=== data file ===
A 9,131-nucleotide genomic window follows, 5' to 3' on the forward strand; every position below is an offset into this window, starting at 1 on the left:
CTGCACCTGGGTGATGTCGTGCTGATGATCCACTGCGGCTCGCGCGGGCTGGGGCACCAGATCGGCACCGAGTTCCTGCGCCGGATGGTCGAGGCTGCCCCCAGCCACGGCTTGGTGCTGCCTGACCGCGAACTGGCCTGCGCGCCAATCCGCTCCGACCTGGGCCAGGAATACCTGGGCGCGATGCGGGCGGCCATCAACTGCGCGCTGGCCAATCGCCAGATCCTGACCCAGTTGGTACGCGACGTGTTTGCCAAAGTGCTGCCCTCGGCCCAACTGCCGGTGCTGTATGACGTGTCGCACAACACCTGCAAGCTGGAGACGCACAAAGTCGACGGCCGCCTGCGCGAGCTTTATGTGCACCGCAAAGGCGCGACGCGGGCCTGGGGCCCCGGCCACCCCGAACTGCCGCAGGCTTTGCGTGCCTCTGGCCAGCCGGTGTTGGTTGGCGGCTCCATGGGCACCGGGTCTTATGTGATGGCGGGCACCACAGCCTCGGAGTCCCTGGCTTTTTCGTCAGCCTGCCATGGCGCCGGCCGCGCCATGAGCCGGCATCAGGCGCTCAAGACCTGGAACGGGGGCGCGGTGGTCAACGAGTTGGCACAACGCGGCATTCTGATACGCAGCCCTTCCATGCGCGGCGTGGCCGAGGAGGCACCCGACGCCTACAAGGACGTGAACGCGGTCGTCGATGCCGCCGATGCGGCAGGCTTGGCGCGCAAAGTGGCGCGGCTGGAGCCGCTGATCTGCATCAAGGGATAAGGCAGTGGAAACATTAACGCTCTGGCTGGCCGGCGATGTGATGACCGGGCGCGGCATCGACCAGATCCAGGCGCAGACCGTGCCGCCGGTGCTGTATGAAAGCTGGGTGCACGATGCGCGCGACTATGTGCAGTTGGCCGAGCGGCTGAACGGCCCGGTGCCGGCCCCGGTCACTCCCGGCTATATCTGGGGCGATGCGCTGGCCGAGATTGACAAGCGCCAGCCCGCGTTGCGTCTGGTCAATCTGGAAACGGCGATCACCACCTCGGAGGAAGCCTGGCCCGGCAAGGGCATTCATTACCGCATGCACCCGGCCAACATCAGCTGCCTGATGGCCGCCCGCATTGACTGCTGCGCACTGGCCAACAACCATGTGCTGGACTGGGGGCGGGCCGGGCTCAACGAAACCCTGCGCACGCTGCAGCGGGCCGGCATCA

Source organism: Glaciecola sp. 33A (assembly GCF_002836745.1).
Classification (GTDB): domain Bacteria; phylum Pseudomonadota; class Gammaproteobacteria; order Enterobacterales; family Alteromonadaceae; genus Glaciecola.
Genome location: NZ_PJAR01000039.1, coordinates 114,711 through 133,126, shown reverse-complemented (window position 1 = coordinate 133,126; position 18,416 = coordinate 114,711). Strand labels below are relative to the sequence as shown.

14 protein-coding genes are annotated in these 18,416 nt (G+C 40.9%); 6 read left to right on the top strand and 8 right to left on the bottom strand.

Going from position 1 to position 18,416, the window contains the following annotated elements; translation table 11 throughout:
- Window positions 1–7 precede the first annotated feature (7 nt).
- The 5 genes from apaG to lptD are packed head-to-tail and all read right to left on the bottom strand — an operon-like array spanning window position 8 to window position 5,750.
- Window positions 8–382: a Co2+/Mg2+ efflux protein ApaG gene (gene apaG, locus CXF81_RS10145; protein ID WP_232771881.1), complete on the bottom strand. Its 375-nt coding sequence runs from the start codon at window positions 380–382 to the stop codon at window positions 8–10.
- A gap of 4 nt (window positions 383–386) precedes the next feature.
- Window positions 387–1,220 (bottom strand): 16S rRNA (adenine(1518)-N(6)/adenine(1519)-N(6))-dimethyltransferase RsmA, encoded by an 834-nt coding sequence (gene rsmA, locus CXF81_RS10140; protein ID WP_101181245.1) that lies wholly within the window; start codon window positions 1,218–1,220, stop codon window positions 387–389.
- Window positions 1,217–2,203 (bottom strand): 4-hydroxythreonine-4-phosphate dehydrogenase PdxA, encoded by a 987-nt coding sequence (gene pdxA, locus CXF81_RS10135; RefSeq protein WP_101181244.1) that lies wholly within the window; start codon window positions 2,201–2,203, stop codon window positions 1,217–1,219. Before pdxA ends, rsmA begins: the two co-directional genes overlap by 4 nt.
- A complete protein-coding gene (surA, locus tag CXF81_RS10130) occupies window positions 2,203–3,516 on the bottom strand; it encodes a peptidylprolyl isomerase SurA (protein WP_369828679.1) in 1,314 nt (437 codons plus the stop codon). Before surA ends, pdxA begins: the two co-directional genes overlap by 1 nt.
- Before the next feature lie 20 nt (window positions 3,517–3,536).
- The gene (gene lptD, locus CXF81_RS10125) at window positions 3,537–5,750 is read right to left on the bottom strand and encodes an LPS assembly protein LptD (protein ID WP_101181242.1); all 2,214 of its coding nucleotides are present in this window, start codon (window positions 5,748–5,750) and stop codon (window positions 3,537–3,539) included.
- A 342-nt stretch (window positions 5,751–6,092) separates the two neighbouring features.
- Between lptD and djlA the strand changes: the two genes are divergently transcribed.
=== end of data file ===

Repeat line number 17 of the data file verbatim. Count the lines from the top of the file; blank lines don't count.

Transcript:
- A 342-nt stretch (window positions 5,751–6,092) separates the two neighbouring features.